So, ultimately if you’re looking for advice on what to use, H.264 is quickly becoming the standard codec, while either mp4 or MKV are worthy containers. MP4 might get the edge here because it is better supported in consumer devices, and is the standard for most large streaming video sites. Ultimately, the choice is yours, and as long as the video can be decoded and played on the other end, there really aren’t a lot of bad choices you can make in terms of what to use.

I’d love to hear what you use and for which application you’re using it for. What are your go-to video compression codecs, settings, and containers The Best Settings & Formats for Capturing Videos for YouTube Read More ? Let us know in the comments below.

Photo credit: compression tool Via Shutterstock, Tunnel of Images, Media, Photographs via ShutterstockAmazing Nature by Dr. Wendy Longo (modified), Adobe Media Encoder CS4 by Kebman, Youtube by Esther Vargas all via Flickr

Related topics: Adobe Flash, Online Video, Video.

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  1. Yaroslav
    November 3, 2017 at 9:06 am

    I have the Debian Linux operating system installed and a popular tool for video editing on such a system is Kdenlive, another alternative is Blender in the video-editing mode. I prefer the former one in the terms of usability but the second one seems to be more stable.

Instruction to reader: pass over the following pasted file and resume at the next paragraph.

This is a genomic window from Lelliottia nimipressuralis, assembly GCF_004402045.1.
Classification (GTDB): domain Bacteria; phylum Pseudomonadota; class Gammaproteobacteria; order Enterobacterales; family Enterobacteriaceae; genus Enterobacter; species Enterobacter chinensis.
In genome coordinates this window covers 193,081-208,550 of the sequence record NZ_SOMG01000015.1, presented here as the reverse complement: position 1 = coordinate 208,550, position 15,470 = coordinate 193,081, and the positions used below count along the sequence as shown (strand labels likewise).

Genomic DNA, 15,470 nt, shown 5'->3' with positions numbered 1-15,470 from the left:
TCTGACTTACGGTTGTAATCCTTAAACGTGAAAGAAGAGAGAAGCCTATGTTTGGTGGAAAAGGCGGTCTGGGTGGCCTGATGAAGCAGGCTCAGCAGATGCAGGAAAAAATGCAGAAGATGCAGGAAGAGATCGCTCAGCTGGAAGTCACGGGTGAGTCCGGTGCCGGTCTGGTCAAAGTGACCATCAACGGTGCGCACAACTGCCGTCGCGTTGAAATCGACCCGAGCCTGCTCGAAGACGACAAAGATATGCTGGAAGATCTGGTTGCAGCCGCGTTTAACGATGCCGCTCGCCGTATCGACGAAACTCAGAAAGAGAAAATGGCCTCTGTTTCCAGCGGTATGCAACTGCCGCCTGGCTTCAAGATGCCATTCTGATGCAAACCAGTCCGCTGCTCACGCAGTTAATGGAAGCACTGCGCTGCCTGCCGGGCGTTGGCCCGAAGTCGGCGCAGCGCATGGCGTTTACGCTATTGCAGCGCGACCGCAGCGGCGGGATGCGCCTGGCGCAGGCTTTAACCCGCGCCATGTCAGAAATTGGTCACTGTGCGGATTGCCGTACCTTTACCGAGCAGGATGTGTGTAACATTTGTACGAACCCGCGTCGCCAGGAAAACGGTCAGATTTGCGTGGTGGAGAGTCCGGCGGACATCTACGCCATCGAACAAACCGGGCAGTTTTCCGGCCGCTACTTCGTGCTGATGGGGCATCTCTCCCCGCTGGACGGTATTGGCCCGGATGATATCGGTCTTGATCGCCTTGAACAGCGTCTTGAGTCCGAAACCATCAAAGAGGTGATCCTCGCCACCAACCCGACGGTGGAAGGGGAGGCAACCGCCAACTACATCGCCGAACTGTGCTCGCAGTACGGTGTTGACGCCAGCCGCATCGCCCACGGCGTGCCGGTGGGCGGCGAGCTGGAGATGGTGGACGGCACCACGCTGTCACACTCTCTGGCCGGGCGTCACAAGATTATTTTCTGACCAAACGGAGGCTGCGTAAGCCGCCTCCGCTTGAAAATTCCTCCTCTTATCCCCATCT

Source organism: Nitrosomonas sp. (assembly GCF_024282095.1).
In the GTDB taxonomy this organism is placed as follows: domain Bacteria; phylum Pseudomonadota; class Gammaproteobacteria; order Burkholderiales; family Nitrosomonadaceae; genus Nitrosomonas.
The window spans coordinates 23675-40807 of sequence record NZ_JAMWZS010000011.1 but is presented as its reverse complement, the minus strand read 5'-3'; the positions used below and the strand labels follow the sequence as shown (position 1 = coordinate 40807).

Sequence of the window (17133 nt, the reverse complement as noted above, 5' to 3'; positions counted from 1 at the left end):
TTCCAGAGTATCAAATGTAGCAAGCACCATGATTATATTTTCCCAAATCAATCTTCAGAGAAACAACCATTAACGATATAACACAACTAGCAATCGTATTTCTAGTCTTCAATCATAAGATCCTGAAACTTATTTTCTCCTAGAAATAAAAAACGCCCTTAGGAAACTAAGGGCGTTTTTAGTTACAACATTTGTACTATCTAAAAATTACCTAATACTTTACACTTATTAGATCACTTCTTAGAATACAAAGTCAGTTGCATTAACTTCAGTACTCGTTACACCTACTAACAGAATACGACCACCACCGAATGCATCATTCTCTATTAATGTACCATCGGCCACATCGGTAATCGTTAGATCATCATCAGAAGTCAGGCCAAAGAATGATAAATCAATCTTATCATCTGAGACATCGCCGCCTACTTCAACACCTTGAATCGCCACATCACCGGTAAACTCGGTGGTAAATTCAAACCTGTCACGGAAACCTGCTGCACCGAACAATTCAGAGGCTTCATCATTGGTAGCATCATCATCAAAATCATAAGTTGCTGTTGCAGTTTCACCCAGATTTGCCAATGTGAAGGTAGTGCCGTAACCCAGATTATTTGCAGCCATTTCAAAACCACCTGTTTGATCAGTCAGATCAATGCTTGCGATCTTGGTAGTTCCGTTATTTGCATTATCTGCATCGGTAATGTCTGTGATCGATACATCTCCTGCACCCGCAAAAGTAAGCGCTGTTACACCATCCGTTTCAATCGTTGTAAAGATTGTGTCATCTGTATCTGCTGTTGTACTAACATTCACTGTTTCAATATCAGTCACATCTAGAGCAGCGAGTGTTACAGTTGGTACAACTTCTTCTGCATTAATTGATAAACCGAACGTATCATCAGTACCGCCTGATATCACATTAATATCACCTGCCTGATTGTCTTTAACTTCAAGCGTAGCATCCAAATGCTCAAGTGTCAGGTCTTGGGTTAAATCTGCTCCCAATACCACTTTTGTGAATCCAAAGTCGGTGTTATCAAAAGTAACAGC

Kdenlive can render its project into an images sequence, audio only, lossless video, 4K video, DVD standard video, Flash and generic videos in WebM, MP4 and MPEG-2 formats.
    Blender may be a more powerful solution, as it can execute Python scripts but I'm not proficient with the software at all, so I cannot tell.
    The two technologies that I have worked with are the MKV container and the FFmpeg program. I used the MKVtoolnix software to join several files of the MTS format into a single file of the MKV format and the software have accomplished the task without decompressing and rendering the videos. Then, I used the FFmpeg command to cut a part out of this file, again without decompressing and rendering.
    This tutorial is handy, especially if you have no experience like I do. Thank you, the authors of the article, for creating this content, I wish you good luck!

  2. gshunt
    October 30, 2017 at 1:14 am

    Lossless Compression
    "Through use of smart algorithms, the file doesn’t lose much quality"